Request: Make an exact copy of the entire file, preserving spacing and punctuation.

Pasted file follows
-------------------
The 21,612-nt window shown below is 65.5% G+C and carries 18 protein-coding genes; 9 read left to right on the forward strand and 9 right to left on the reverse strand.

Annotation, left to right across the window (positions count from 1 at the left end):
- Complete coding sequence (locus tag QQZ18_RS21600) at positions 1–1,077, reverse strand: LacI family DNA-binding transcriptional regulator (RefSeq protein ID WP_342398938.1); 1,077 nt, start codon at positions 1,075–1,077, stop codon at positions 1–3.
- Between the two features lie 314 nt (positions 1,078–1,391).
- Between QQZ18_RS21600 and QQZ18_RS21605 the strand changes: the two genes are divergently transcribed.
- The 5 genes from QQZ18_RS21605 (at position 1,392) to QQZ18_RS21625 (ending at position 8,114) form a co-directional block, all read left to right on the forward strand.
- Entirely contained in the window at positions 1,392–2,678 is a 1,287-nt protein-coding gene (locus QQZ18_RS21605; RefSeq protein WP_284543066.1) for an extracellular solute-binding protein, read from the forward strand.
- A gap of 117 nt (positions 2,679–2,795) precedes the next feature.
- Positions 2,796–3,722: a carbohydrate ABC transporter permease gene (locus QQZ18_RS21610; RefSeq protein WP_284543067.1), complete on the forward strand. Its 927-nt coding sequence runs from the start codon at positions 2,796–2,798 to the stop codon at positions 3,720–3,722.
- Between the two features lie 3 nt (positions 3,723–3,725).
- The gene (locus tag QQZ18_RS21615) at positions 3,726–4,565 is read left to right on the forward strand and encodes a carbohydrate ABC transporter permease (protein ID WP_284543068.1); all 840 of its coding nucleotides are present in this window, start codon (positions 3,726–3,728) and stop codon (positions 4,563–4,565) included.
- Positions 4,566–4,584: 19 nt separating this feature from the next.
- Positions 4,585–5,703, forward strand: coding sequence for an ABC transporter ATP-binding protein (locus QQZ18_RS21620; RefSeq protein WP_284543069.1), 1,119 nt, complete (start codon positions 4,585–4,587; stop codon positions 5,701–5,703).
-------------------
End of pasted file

The 21,612-nt window shown below is 65.5% G+C and carries 18 protein-coding genes; 9 read left to right on the forward strand and 9 right to left on the reverse strand.

Annotation, left to right across the window (positions count from 1 at the left end):
- Complete coding sequence (locus tag QQZ18_RS21600) at positions 1–1,077, reverse strand: LacI family DNA-binding transcriptional regulator (RefSeq protein ID WP_342398938.1); 1,077 nt, start codon at positions 1,075–1,077, stop codon at positions 1–3.
- Between the two features lie 314 nt (positions 1,078–1,391).
- Between QQZ18_RS21600 and QQZ18_RS21605 the strand changes: the two genes are divergently transcribed.
- The 5 genes from QQZ18_RS21605 (at position 1,392) to QQZ18_RS21625 (ending at position 8,114) form a co-directional block, all read left to right on the forward strand.
- Entirely contained in the window at positions 1,392–2,678 is a 1,287-nt protein-coding gene (locus QQZ18_RS21605; RefSeq protein WP_284543066.1) for an extracellular solute-binding protein, read from the forward strand.
- A gap of 117 nt (positions 2,679–2,795) precedes the next feature.
- Positions 2,796–3,722: a carbohydrate ABC transporter permease gene (locus QQZ18_RS21610; RefSeq protein WP_284543067.1), complete on the forward strand. Its 927-nt coding sequence runs from the start codon at positions 2,796–2,798 to the stop codon at positions 3,720–3,722.
- Between the two features lie 3 nt (positions 3,723–3,725).
- The gene (locus tag QQZ18_RS21615) at positions 3,726–4,565 is read left to right on the forward strand and encodes a carbohydrate ABC transporter permease (protein ID WP_284543068.1); all 840 of its coding nucleotides are present in this window, start codon (positions 3,726–3,728) and stop codon (positions 4,563–4,565) included.
- Positions 4,566–4,584: 19 nt separating this feature from the next.
- Positions 4,585–5,703, forward strand: coding sequence for an ABC transporter ATP-binding protein (locus QQZ18_RS21620; RefSeq protein WP_284543069.1), 1,119 nt, complete (start codon positions 4,585–4,587; stop codon positions 5,701–5,703).